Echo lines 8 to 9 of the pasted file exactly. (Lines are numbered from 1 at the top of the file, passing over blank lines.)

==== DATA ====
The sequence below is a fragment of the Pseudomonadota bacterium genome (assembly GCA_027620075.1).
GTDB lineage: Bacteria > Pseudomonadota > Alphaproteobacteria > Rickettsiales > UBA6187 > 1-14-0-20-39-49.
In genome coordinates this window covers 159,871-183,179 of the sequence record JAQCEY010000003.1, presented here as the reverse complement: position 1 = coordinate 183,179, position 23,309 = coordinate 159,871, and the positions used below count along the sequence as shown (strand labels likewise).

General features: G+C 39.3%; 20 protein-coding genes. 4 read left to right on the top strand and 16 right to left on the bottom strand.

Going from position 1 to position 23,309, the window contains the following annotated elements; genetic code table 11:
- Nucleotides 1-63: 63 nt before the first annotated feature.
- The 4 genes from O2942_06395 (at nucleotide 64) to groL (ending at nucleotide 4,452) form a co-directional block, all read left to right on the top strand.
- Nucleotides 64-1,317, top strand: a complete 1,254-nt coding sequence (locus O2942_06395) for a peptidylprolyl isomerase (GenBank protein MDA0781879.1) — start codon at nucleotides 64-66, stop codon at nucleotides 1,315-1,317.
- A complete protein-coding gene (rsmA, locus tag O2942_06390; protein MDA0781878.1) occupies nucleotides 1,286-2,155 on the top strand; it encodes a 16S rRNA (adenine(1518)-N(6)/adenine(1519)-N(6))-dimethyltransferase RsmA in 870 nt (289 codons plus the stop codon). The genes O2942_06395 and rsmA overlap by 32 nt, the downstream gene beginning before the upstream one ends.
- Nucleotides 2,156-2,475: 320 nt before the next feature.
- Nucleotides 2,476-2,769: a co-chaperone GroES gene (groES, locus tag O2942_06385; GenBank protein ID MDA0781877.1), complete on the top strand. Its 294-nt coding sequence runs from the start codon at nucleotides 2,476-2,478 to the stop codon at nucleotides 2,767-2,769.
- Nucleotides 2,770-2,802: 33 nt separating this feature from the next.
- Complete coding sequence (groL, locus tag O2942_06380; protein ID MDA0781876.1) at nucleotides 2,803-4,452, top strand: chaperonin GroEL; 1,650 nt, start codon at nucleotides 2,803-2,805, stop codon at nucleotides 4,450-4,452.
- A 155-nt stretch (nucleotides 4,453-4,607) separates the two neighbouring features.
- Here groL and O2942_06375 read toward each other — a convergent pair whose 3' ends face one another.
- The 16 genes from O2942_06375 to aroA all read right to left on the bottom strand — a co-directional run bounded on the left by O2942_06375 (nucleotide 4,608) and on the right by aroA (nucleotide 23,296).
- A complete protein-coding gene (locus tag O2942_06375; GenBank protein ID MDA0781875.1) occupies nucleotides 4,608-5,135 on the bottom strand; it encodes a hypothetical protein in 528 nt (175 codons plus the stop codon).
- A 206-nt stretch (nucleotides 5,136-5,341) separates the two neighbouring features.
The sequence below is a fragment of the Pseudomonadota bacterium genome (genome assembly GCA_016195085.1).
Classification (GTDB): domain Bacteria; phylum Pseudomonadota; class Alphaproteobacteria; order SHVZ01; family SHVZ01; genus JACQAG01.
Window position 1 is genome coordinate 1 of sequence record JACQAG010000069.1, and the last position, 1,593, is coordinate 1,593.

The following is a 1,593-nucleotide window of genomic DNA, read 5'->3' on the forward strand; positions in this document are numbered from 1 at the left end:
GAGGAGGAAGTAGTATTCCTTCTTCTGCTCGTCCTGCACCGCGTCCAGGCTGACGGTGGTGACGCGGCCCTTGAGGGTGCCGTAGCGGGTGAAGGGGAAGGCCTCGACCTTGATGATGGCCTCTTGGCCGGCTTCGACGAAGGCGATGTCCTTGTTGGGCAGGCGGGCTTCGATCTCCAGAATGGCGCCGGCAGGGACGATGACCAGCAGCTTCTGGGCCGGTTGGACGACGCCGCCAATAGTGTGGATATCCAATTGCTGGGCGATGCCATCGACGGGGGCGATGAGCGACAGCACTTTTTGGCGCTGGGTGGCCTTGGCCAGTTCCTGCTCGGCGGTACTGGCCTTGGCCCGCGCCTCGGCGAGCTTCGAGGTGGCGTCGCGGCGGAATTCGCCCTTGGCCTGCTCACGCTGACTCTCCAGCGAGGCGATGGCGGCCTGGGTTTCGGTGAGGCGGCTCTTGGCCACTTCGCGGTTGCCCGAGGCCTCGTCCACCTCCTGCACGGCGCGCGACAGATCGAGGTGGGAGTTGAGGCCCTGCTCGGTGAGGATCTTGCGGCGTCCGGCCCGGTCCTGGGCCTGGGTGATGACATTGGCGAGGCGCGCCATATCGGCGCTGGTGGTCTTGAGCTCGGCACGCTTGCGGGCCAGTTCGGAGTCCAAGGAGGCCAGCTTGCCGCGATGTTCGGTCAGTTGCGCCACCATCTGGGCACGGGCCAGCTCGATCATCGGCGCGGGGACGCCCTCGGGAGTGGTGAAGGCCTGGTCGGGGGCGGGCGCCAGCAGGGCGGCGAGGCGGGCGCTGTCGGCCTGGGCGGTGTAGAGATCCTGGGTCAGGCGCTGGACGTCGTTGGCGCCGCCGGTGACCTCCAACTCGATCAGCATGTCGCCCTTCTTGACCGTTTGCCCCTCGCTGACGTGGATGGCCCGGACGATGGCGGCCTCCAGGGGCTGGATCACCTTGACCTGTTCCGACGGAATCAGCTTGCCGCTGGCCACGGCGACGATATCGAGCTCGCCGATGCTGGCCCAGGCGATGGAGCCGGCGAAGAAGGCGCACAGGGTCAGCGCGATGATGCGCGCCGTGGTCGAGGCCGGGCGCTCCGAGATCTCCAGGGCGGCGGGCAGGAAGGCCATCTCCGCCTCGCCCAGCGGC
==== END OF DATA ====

- Nucleotides 64-1,317, top strand: a complete 1,254-nt coding sequence (locus O2942_06395) for a peptidylprolyl isomerase (GenBank protein MDA0781879.1) — start codon at nucleotides 64-66, stop codon at nucleotides 1,315-1,317.
- A complete protein-coding gene (rsmA, locus tag O2942_06390; protein MDA0781878.1) occupies nucleotides 1,286-2,155 on the top strand; it encodes a 16S rRNA (adenine(1518)-N(6)/adenine(1519)-N(6))-dimethyltransferase RsmA in 870 nt (289 codons plus the stop codon). The genes O2942_06395 and rsmA overlap by 32 nt, the downstream gene beginning before the upstream one ends.